My body at the moment is in a fair bit of pain. This pain has been inflicted on me by throwing myself down the side of mountains on what's essentially a plank. I have bruised and battered knees, hips, elbows, wrists, coccyx (aka arse bone) and ribs and just about every muscle in between aches like buggery. But it was great fun! This is what happens when you spend three days snowboarding in the French Alps.
So on Wednesday of my trip to Geneva spacetimewaster and I got up at the ungodly hour of 6:30 in the morning in an attempt to get out to the ski resorts. Carrying our ski gear we headed to the bus station to see where the buses would take us. The weather was quite foggy, but wasn't too cold and looked like it would clear. At the bus station we were able to buy a combined ticket and skipass for the day. We had the option of either heading to Les Houches or Chamonix, and decided to start of at Les Houches as it would give us slightly longer on the slopes between being dropped off and picked up by the bus. The bus trip to Les Houches took us straight out of Switzerland, as Geneva is right on the border, and into France, and then up into the French Alps towards Mount Blanc. As we headed higher we got above the cloud cover and the weather cleared to give a really bright day. The view into the Alps was fantastic and the mountains started to surround us as we travelled further into them. After a drive of about one hour with Mount Blanc looming over us we got to Les Houches. We were then slightly shocked and a bit a anxious about our choice of ski resort. The rather warm weather had meant that this has been one of the worst winters for snow in the Alps, and the bottom of the slopes at Les Houches showed this up. There was hardly any snow at all. One of the skiing World Cup events was supposed to have been hosted there, but had had to be cancelled due to lack of snow, but there we were and we had to make the most of it. The only way was up.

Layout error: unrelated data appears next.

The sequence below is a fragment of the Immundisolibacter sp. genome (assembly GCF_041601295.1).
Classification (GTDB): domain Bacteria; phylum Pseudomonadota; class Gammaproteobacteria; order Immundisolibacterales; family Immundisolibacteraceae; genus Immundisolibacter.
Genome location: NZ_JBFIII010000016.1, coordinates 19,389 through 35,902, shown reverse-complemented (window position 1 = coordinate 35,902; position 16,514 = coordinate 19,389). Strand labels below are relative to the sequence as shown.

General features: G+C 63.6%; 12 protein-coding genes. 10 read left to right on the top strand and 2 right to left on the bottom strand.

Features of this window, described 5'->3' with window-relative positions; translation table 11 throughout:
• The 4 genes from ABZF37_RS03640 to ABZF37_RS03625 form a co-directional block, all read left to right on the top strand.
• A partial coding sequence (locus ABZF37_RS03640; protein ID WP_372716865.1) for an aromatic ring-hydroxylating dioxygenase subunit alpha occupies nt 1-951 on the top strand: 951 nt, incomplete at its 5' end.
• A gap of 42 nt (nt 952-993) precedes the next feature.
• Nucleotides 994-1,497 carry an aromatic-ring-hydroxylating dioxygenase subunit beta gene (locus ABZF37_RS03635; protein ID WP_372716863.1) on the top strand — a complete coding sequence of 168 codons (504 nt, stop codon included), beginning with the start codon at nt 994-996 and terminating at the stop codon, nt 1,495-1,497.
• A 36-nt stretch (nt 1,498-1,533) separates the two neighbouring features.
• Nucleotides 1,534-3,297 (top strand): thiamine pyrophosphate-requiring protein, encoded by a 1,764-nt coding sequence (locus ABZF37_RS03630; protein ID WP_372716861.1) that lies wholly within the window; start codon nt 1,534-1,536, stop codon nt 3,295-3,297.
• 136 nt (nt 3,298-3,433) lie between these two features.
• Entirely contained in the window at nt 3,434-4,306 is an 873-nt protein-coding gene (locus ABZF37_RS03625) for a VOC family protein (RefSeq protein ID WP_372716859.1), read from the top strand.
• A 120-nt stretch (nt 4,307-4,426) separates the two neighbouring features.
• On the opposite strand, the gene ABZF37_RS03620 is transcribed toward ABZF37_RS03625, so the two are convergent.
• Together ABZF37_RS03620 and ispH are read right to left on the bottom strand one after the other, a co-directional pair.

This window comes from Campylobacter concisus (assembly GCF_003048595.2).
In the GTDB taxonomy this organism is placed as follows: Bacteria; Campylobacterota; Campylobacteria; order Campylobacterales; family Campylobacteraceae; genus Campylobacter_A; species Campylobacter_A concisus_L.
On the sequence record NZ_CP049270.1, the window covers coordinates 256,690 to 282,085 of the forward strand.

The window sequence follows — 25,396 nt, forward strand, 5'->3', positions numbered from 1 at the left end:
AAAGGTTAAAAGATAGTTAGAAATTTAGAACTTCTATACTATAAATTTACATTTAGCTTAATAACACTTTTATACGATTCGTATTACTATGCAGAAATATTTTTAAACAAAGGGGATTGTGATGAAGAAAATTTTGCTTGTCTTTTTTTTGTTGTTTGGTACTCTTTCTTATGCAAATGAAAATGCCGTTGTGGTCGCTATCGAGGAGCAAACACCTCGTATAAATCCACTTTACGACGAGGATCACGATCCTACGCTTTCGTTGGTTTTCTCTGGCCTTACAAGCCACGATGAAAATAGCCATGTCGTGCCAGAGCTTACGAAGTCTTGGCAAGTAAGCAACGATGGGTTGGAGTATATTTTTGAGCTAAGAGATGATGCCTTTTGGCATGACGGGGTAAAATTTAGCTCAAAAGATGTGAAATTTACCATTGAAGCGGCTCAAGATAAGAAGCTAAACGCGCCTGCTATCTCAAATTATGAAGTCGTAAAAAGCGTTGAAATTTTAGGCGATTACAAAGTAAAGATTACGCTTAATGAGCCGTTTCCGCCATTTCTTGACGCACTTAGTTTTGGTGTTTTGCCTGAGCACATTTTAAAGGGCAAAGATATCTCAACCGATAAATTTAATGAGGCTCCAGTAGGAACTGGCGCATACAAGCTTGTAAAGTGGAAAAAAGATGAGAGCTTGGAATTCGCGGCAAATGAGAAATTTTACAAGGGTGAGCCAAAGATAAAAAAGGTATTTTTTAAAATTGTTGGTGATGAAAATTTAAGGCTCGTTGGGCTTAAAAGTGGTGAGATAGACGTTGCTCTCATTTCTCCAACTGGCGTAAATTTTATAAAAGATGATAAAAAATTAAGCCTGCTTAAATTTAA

We put on our ski gear and headed for the ski lift hoping that as we ascended the snow situation wouldn't look as bleak. Now I'm a complete beginner at snow boarding - I'd never done it or anything like it before - so at the bottom of the slope spacetimewaster tried giving me some pointers. Due to my novice state I wanted to head for the green beginners slope at the top of the mountain. This required heading up three sets of ski lifts, which in themselves are a bit of a challenge to get on and off for a beginner. When we got to the top of the mountain at just under 2000m in altitude the snow situation was looking a lot better, however I still had to make it the from the ski lift to the beginner slope, which was a couple of hundred metres away. Under spacetimewaster's (who is rather good at skiing) guidance I slid and fell, and slid and fell, and slid and fell my way over to it. In some points I managed to stay upright for metres at a time, although a large fraction of my bruises arose from this period. The beginners slope at this resort was very short, but was good practice for me to get going. My main challenge on this slope was getting back to the top on the ski lift which was a tow. With this you put the tow between your legs and it pulls you up the slope, which is harder for snowboarders than skiers. The look of exasperation on the guy who operated the thing after my seventh or so failed attempt to make it up the tow without falling over became quite amusing - I did attempt to apologise in French, with more and more conviction, several times. Finally, however, I got the hang of the thing - it's all about keeping your centre of balance over the middle of the board. The best thing about Les Houches was the views it gave over Mount Blanc - over lunch at the restaurant we had an absolutely fabulous and clear view of the mountain and all its glaciers. It's one of those views you wish you could see every day. The temperature was surprisingly warm as well and we had to strip off out outermost layer when having lunch. In terms of learning how to snowboard the day was pretty successful despite all the bruising. We left for the bus back to Geneva quite happy with our day. That night in Geneva we went for dinner at a, very popular, Chinese retaurant, which had the quickest table service I've ever seen - we were probably in and out of the place in about 25 mins! We then hung out with all Geneva's youthful posse's by going on the bumper cars at a fair set up in the town - out of all the rides there were actually three separate dodgems - the main difference being the type of music being blasted out of each!